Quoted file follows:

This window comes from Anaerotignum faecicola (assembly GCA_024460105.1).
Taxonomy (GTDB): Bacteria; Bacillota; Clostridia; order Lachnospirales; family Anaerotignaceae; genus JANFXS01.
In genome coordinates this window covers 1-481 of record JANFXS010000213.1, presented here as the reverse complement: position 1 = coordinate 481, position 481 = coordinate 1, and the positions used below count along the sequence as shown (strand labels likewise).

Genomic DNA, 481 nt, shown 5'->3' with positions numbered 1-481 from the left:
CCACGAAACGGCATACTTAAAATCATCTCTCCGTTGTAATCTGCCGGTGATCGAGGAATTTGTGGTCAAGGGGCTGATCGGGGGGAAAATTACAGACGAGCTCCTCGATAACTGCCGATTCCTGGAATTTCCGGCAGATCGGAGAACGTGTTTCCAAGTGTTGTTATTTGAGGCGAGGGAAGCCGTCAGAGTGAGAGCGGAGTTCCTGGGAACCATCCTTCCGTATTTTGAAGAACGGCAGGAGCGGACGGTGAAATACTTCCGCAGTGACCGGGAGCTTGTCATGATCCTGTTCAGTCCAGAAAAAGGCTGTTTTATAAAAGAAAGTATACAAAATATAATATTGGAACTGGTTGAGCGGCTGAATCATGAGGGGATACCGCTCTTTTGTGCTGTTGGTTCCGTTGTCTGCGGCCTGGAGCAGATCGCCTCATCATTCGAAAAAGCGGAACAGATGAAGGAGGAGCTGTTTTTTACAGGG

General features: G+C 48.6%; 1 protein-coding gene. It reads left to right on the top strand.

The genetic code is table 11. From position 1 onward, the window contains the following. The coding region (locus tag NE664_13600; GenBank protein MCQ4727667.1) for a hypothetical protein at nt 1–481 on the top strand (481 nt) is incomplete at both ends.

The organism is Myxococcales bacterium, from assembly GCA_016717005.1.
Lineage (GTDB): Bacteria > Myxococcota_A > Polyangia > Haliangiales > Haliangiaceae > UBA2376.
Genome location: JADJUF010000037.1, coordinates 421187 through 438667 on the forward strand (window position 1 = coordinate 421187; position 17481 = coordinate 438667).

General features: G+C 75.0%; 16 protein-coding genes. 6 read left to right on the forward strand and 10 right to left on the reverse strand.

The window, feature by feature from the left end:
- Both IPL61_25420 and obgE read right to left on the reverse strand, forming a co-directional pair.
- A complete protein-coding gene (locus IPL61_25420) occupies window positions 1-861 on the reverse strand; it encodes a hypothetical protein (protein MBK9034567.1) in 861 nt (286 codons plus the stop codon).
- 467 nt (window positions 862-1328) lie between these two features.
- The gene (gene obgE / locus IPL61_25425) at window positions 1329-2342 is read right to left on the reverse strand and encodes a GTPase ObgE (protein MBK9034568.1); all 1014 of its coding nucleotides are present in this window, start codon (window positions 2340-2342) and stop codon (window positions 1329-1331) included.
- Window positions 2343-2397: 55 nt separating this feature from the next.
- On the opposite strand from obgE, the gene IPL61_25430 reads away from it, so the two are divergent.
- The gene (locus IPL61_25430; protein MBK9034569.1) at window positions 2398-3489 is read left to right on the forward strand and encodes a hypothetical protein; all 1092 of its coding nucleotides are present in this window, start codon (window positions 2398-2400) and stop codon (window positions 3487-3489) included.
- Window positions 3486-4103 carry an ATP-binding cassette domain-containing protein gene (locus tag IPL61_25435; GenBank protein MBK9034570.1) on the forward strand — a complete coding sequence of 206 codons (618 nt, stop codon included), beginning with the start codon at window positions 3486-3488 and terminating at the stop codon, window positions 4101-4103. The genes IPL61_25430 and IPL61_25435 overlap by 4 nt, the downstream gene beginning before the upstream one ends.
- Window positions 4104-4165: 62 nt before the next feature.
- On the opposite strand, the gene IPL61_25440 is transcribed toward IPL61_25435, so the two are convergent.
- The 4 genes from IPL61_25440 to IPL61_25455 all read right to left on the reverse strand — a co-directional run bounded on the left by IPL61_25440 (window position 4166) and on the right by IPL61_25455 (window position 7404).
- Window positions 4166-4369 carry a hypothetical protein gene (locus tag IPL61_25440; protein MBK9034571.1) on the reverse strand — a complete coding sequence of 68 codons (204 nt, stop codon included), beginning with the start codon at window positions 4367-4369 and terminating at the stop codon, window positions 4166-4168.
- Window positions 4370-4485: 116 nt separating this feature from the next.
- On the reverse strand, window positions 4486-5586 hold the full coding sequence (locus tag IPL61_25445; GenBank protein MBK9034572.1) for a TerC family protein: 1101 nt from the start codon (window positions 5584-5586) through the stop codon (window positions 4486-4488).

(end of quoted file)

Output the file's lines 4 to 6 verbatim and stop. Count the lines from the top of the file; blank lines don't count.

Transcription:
Genomic DNA, 481 nt, shown 5'->3' with positions numbered 1-481 from the left:
CCACGAAACGGCATACTTAAAATCATCTCTCCGTTGTAATCTGCCGGTGATCGAGGAATTTGTGGTCAAGGGGCTGATCGGGGGGAAAATTACAGACGAGCTCCTCGATAACTGCCGATTCCTGGAATTTCCGGCAGATCGGAGAACGTGTTTCCAAGTGTTGTTATTTGAGGCGAGGGAAGCCGTCAGAGTGAGAGCGGAGTTCCTGGGAACCATCCTTCCGTATTTTGAAGAACGGCAGGAGCGGACGGTGAAATACTTCCGCAGTGACCGGGAGCTTGTCATGATCCTGTTCAGTCCAGAAAAAGGCTGTTTTATAAAAGAAAGTATACAAAATATAATATTGGAACTGGTTGAGCGGCTGAATCATGAGGGGATACCGCTCTTTTGTGCTGTTGGTTCCGTTGTCTGCGGCCTGGAGCAGATCGCCTCATCATTCGAAAAAGCGGAACAGATGAAGGAGGAGCTGTTTTTTACAGGG

General features: G+C 48.6%; 1 protein-coding gene. It reads left to right on the top strand.